Tuesday, September 06, 2011

Lao Steampunk: Further consideration

A big thanks to everyone who has chimed in about Lao Steampunk! A few thoughts came up about plausible Lao Steampunk and how to develop a good story in such a setting. 

Because so much of the history remains contested, I add my customary recommendation to do as much research as possible on the real lives and times of the Lao and others in this era. Historical documents should be considered for their respective bias. It should go without saying that their bias is extremely heavy by our standards today.

Because Steampunk often relies on clockworks, spring-driven and steam-powered devices, it may be useful to bear in mind that the first known mechanical clock to arrive in China was introduced on December 27th, 1582.

Lan Xang splits into several kingdoms around 1707. This could provide a plausible opening between 1583-1707 or approximately 124 years in which someone from Lan Xang could have made an effort to acquire and study these mechanical devices that drives most Steampunk technology. Historically mechanical clocks in Asia were considered novelties and not applied towards scientific or utilitarian purposes for many years.

Technologies of particular interest are those connected to transport. A good majority of travel is conducted by rivers, especially along the Mekong. Railroads were difficult to introduce to the region until very late in the Victorian Era, with the first notable one connecting Bangkok to Ayutthaya following a year of construction in 1892. But what might have happened if more railways or steamships had been available during this time or earlier?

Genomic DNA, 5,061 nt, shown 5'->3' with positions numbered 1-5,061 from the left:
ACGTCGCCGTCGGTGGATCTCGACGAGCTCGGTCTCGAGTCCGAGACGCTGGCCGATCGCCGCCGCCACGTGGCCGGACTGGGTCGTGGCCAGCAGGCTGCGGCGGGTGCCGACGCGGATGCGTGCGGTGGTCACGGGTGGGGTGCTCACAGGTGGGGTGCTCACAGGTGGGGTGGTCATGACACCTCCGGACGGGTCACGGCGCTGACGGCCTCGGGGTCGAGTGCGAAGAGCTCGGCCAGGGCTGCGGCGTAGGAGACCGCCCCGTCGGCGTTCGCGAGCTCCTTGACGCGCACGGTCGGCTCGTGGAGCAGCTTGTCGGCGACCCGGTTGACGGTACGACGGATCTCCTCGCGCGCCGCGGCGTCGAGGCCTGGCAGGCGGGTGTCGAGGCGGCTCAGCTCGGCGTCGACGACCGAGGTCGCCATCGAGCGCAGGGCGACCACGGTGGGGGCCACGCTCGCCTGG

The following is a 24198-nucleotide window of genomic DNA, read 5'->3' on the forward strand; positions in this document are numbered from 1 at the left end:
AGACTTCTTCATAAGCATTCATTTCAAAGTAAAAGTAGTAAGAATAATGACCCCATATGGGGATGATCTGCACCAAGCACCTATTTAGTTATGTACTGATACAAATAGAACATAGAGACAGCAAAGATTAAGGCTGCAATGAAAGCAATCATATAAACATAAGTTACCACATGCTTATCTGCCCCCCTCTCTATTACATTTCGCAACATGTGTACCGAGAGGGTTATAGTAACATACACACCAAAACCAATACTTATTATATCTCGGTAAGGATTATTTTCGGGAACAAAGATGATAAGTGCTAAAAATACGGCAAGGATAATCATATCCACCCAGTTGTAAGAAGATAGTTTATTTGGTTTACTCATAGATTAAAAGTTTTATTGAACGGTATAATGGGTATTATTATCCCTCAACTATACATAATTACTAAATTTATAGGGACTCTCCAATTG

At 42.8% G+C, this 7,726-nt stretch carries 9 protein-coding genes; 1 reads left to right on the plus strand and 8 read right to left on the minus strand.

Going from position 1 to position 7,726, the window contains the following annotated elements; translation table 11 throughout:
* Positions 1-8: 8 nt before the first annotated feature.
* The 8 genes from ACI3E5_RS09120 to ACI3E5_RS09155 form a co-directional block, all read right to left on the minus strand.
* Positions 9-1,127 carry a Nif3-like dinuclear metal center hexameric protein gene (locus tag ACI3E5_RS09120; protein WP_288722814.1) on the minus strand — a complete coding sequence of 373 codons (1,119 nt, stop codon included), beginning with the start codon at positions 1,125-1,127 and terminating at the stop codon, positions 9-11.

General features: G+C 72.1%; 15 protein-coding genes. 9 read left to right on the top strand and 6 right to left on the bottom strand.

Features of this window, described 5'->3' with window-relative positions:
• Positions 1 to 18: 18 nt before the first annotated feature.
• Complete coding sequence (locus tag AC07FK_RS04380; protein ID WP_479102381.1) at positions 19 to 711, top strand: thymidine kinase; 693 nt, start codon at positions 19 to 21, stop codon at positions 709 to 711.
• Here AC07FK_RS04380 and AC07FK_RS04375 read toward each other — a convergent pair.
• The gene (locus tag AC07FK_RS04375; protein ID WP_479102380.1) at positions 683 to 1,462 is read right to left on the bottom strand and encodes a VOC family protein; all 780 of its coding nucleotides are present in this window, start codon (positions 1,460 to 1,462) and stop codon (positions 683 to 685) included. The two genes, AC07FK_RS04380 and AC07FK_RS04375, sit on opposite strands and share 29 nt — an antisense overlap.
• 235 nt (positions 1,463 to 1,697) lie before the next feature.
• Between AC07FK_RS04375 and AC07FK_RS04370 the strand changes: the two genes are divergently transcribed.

Tin, copper, and gold in addition to teak hardwood and bamboo are key natural resources Steampunk technology would be made from in Laos. Gypsum is also an abundant resource here.

The most likely setting for Lao Steampunk stories would be in or near Luang Prabang, the royal capital of Lan Xang, and comparatively easier for writers to research compared to the limited, almost non-existent historical records that survived for Vieng Chan and Champassak.  However, aspiring authors may find this lack of documentation actually eases the writing process by allowing them to fill in the blanks with their own alternate history with reduced fear of contradiction.

King Oun Kham ruled Luang Prabang from 1872-1887 and 1889-1895 while the French were a major presence there. His predecessors included King Anourathurath from 1792-1819, and King Chantharath who reigned from 1850-1868. They were all particularly known for overseeing the construction of Buddhist monasteries in the realm of Luang Prabang, with over 65 wats recorded before the invasion of the Black Flag bandits in 1887. After 1887, most of these wat Lao had been destroyed. Just over half of these complexes were rebuilt and restored in the years afterwards.

Most Lao Steampunk stories would find a point of inspiration in the complicated politics and beliefs of the era, including debates to embrace new technologies and how they should address Western expansionism.

Among the schools of thought influencing these societies are Buddhist principles, notably the 5 precepts, and Lao folk law. Many of the ethnic minorities at this time practice forms of animism and shamanism. Confucian ideas came from the north from the Yunnan province of China, and to a lesser extent Taoism.  The influence of Hinduism should be noted. These beliefs are relevant because Steampunk stories often focus on class divide and the violation of social mores through a Victorian monotheistic lens. Stories set in Laos could explore the punk aspect of the genre by having protagonists wrestle with Southeast Asian principles of decorum, which are not fully interchangeable with East Asian and Western mores. How might a strong belief in reincarnation, karma, and dharma drive Lao Steampunks' interaction with technology and their society?